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Mental Health Month : Home

Resources and information dealing with all aspects of Mental Health. Some are Xavier specific, some are local, and some are national level.

Mental Health Month

Mental Health Awareness Month 2021

mham-xu-mental-health-flyer-final.jpg May is Mental Health Month, and it has never been more important than this year.

On Tuesday, May 19th Xavier's ACCESS Council will be hosting a Mental Health Awareness Month Panel. Jamie Baxter, Director of Counseling Services, Dr. Anna Ghee, Clinical Psychologist, Associate Professor, School of Psychology, and Faculty Director OIDI, Dr. Jennifer Phillips, Assistant Professor, School of Psychology, Dr. Nick Salsman, Associate Professor, School of Psychology, and Dr. Norm Townsel, Clinical Coordinator & Teaching Professor, School of Psychology will be the featured panelists.  Link to Zoom Meeting:

1. From your computer with computer based audio (using your speakers and microphone, or a headset).    Password: 823114





MHA Mental Health Screening Test

Click here for Screening:

Online screening is one of the quickest and easiest ways to determine whether you are experiencing symptoms of a mental health condition.

Mental health conditions, such as depression or anxiety, are real, common and treatable. And recovery is possible.

Need Help Now!

If you suspect that you or a loved one is suffering from a mental health disorder, please seek help. One of the resources below may be able to assist. For medical emergencies, dial 911 immediately.

National Suicide Prevention Lifeline – Call 800-273-TALK (8255)
If you or someone you know is in crisis—whether they are considering suicide or not—please call the toll-free Lifeline at 800-273-TALK (8255) to speak with a trained crisis counselor 24/7.

The National Suicide Prevention Lifeline connects you with a crisis center in the Lifeline network closest to your location. Your call will be answered by a trained crisis worker who will listen empathetically and without judgment. The crisis worker will work to ensure that you feel safe and help identify options and information about mental health services in your area. Your call is confidential and free.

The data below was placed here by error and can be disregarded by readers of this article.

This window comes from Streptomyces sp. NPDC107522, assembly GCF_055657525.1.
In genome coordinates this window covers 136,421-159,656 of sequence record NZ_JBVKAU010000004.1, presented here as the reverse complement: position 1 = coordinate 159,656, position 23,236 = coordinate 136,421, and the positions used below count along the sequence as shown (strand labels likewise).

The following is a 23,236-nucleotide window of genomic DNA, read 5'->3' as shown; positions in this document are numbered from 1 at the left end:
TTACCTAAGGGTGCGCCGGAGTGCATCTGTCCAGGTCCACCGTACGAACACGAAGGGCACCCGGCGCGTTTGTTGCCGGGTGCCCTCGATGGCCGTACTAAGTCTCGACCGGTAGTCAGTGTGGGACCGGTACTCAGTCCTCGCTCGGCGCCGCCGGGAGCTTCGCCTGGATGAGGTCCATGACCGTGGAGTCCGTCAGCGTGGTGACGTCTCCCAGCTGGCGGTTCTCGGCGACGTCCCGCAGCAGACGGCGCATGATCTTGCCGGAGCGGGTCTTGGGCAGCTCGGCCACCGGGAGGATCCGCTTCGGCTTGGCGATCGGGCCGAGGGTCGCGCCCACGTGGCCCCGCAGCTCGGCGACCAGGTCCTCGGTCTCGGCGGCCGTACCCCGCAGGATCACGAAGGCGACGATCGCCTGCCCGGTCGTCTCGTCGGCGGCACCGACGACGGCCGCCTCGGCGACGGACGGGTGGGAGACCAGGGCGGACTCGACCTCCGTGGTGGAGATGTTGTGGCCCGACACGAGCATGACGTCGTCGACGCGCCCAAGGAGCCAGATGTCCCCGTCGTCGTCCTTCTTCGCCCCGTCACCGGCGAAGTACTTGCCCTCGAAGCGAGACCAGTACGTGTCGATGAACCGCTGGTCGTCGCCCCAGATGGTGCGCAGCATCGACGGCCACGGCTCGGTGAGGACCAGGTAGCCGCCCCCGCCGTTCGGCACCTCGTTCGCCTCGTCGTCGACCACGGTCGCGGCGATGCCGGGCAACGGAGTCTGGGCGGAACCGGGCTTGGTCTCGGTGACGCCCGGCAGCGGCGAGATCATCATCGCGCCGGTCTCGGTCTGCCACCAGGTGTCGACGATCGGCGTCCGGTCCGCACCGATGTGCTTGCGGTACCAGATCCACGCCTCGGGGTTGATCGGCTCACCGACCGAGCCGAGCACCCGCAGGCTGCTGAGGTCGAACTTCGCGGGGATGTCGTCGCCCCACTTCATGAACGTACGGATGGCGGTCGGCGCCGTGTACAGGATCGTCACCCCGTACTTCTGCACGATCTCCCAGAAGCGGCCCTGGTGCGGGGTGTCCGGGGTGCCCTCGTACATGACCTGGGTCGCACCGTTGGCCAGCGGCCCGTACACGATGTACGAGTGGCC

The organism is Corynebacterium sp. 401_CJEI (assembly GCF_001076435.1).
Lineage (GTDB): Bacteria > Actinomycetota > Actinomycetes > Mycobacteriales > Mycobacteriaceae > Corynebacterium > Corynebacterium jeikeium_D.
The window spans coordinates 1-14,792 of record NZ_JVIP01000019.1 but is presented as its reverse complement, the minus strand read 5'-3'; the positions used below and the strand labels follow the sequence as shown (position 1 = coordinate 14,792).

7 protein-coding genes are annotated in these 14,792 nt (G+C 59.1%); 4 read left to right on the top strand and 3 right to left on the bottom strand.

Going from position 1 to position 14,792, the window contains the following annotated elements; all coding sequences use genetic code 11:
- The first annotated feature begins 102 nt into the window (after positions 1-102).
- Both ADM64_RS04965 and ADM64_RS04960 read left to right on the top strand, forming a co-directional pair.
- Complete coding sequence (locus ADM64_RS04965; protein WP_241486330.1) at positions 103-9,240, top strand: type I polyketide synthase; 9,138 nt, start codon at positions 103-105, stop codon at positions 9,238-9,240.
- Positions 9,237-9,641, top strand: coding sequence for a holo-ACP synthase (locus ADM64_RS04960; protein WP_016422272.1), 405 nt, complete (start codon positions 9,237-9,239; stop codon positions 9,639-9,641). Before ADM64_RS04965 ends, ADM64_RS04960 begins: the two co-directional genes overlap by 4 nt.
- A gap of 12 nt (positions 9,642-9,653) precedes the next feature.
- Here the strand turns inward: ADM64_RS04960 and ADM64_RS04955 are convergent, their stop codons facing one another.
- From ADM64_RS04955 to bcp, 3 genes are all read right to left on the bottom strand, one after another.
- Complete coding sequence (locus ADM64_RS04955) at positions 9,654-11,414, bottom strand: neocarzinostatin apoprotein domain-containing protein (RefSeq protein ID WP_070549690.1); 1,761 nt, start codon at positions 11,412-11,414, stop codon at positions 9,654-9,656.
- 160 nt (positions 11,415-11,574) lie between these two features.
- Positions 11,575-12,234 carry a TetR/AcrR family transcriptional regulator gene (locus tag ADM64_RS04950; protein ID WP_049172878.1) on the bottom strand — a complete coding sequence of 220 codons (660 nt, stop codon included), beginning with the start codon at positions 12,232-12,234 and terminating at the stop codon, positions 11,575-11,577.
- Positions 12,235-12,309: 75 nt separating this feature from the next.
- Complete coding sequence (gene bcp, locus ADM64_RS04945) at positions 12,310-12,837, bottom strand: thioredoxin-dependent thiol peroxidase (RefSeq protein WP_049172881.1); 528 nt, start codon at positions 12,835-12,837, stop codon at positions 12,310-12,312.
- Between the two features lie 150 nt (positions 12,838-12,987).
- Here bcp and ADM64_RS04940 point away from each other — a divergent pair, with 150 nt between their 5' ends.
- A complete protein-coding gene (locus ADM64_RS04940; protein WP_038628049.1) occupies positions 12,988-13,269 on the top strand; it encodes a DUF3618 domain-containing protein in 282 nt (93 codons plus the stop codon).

Crisis Text Line – Text NAMI to 741-741
Connect with a trained crisis counselor to receive free, 24/7 crisis support via text message.

National Domestic Violence Hotline – Call 800-799-SAFE (7233)
Trained expert advocates are available 24/7 to provide confidential support to anyone experiencing domestic violence or seeking resources and information. Help is available in Spanish and other languages.

National Sexual Assault Hotline – Call 800-656-HOPE (4673)
Connect with a trained staff member from a sexual assault service provider in your area that offers access to a range of free services. Crisis chat support is available at Online Hotline. Free help, 24/7.

Substance Abuse and Mental Health Services Administration (SAMHSA) - Call 1-800-662-HELP (4357)

Also known as, the Treatment Referral Routing Service, this Helpline provides 24-hour free and confidential treatment referral and information about mental and/or substance use disorders, prevention, and recovery in English and Spanish.

Veterans Crisis Line

Call 1-800-273-8255 and Press 1, Chat, or Text 838255

Connect with the Veterans Crisis Line to reach caring, qualified responders with the Department of Veterans Affairs. Many of them are Veterans themselves.

Xavier Action and Care Team

Xavier Action and Care Team (X-ACT)

Mission Statement

The Xavier Action and Care Team is a collaborative, interdisciplinary advisory group that meets to provide support and assistance to students who may be experiencing emotional distress and exhibiting at-risk or threatening behaviors.



  • Facilitate the success and retention of at-risk students and others impacted by disruptive behavior.
  • Provide early intervention and support to students.
  • Centralize reports of student behavior.
  • Coordinate University-wide response and resource alignment.
  • Serve as a resource for faculty and staff in addressing at-risk or disruptive student behavior.

Virtual Support Groups

Virtual Support Groups

If all of this is a bit overwhelming, and you’re seeking a lower-commitment, affordable way to find support, finding a community online may be a good option for you.


While information gleaned from them should never be taken as medical advice, online support groups and forums from reputable organizations allow for anonymity and can be a good way to explore resources specific to your individual needs.

The right support group for you depends heavily on what you need, nonprofits and mental health organizations like NAMI and Mental Health America (MHA) are great places to start.